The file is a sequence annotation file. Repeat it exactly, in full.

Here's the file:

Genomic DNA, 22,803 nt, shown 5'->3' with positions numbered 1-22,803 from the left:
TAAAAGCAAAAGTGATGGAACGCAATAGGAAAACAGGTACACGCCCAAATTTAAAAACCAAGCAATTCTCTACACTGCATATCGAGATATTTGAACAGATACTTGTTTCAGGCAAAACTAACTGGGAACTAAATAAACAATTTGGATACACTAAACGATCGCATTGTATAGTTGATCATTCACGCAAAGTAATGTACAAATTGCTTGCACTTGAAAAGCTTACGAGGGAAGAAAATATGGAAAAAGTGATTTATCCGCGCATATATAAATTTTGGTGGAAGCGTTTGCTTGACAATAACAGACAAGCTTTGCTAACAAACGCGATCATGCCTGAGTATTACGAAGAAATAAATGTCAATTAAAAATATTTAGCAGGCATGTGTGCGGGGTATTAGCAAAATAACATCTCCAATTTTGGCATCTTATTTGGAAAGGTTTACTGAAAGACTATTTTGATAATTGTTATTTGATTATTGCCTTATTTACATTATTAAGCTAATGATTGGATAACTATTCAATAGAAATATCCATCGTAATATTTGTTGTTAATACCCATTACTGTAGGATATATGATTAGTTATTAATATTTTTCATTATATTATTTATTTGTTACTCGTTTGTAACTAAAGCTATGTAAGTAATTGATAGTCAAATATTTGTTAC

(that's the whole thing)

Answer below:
Genomic DNA, 22,803 nt, shown 5'->3' with positions numbered 1-22,803 from the left:
TAAAAGCAAAAGTGATGGAACGCAATAGGAAAACAGGTACACGCCCAAATTTAAAAACCAAGCAATTCTCTACACTGCATATCGAGATATTTGAACAGATACTTGTTTCAGGCAAAACTAACTGGGAACTAAATAAACAATTTGGATACACTAAACGATCGCATTGTATAGTTGATCATTCACGCAAAGTAATGTACAAATTGCTTGCACTTGAAAAGCTTACGAGGGAAGAAAATATGGAAAAAGTGATTTATCCGCGCATATATAAATTTTGGTGGAAGCGTTTGCTTGACAATAACAGACAAGCTTTGCTAACAAACGCGATCATGCCTGAGTATTACGAAGAAATAAATGTCAATTAAAAATATTTAGCAGGCATGTGTGCGGGGTATTAGCAAAATAACATCTCCAATTTTGGCATCTTATTTGGAAAGGTTTACTGAAAGACTATTTTGATAATTGTTATTTGATTATTGCCTTATTTACATTATTAAGCTAATGATTGGATAACTATTCAATAGAAATATCCATCGTAATATTTGTTGTTAATACCCATTACTGTAGGATATATGATTAGTTATTAATATTTTTCATTATATTATTTATTTGTTACTCGTTTGTAACTAAAGCTATGTAAGTAATTGATAGTCAAATATTTGTTAC